Wednesday, April 7, 2010

Financial Crisis Talk at Baha'i UN Office

A Baha'i International Community news report will be edited with my comments inserted followed by my response. Given the highly qualified speaker, Dr. Augusto Lopez-Claros, a major question is whether or not key decision makers at the Baha'i UN Office received "the real story" behind closed doors, or just this watered-down treatment which is mostly the same propaganda handed out by so-called main-stream media for a gullible public.
Disclaimer: First, the quoted BIC report is a rendering of the talk, and a written text of the talk was not seen; however, a link to a 9 part video of the talk is provided. Second, this report implies that the content of the talk was deemed suitable for the public.
Legend: my edits, [my comments], my emphasis
Dr. Lopez Claros, international economist, examines financial crisis and implications for global governance

Dr. Augusto Lopez-Claros, an international economist and a member of the Baha’i community, gave a lunch-time talk at the BIC, examining the global financial crisis and its implications for global governance [which currently is a collection of super-rich oligarchs, controlling most governments and the international banking cartel]. The crisis in [death pangs of] the financial system, which experienced fifty years of economic growth, has led to widespread questioning of the sustainability of our economic system [duh, really?]. In an article for the Financial Times (11 March 2009), economist Amartya Sen argued that the question is "not so much about the end of capitalism as about the nature of capitalism and the need for change." Sen highlighted that Adam Smith talked about the importance of "broader values for the choice of behavior, as well as the importance of institutions." [huh? The good doctor goes immediately to the lame-stream media propaganda which uses "misdirection" devoid of real insights, and "distraction" from real issues by focus on mostly irrelevant intellectualisms] Dr. Lopez-Claros went on to address weaknesses in [the near death of, the horrific insolvency of, the robbery of taxpayers by] the financial sector; new challenges arising from the crisis; current mechanisms for international cooperation, and future prospects for global governance..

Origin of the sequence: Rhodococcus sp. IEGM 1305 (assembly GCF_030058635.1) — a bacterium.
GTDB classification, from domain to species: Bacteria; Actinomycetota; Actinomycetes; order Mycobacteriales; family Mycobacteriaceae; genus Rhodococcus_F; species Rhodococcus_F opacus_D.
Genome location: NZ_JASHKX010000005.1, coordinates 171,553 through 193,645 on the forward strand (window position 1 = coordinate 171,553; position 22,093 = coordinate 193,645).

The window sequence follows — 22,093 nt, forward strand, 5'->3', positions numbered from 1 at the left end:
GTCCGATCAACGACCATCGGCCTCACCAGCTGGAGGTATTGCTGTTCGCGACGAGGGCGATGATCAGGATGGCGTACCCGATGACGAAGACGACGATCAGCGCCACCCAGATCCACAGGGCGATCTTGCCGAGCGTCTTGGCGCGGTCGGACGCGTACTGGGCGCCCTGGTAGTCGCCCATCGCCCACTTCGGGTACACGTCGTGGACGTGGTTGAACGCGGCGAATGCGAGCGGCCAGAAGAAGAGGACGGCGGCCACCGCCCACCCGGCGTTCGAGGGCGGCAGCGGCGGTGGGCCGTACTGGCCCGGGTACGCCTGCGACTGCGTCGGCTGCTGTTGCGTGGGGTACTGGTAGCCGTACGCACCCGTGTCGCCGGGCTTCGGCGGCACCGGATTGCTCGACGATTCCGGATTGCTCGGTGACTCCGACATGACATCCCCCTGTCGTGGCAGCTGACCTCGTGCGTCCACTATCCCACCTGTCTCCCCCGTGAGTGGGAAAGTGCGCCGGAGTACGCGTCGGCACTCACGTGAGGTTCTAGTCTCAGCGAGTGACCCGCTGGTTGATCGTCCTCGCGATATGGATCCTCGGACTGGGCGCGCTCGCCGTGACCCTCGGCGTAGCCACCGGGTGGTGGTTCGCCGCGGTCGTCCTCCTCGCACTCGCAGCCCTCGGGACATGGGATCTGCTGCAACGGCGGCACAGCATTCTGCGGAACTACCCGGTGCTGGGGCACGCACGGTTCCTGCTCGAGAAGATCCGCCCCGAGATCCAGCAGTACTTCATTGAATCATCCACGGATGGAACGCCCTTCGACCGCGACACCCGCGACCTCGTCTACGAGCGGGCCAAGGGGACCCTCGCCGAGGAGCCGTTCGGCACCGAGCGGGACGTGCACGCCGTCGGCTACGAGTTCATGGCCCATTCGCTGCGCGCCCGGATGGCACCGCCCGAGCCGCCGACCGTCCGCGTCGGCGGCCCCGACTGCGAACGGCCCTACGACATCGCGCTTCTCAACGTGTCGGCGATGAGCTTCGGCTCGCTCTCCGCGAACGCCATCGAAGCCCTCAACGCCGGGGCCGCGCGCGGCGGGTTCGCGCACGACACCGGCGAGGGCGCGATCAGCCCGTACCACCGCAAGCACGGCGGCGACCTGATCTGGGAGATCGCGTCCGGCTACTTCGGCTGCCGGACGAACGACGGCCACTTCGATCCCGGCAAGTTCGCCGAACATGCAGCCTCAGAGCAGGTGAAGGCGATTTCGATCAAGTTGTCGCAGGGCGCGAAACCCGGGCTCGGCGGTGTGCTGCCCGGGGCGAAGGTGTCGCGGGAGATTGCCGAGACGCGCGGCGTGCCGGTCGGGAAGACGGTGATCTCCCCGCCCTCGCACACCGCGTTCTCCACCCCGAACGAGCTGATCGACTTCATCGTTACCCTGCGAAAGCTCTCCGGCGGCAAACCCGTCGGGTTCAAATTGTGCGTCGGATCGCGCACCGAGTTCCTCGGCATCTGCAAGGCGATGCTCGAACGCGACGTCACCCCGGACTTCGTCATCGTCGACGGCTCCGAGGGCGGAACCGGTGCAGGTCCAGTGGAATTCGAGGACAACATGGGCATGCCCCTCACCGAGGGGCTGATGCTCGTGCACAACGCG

Addressing Financial Sector Weaknesses [Imminent Collapse]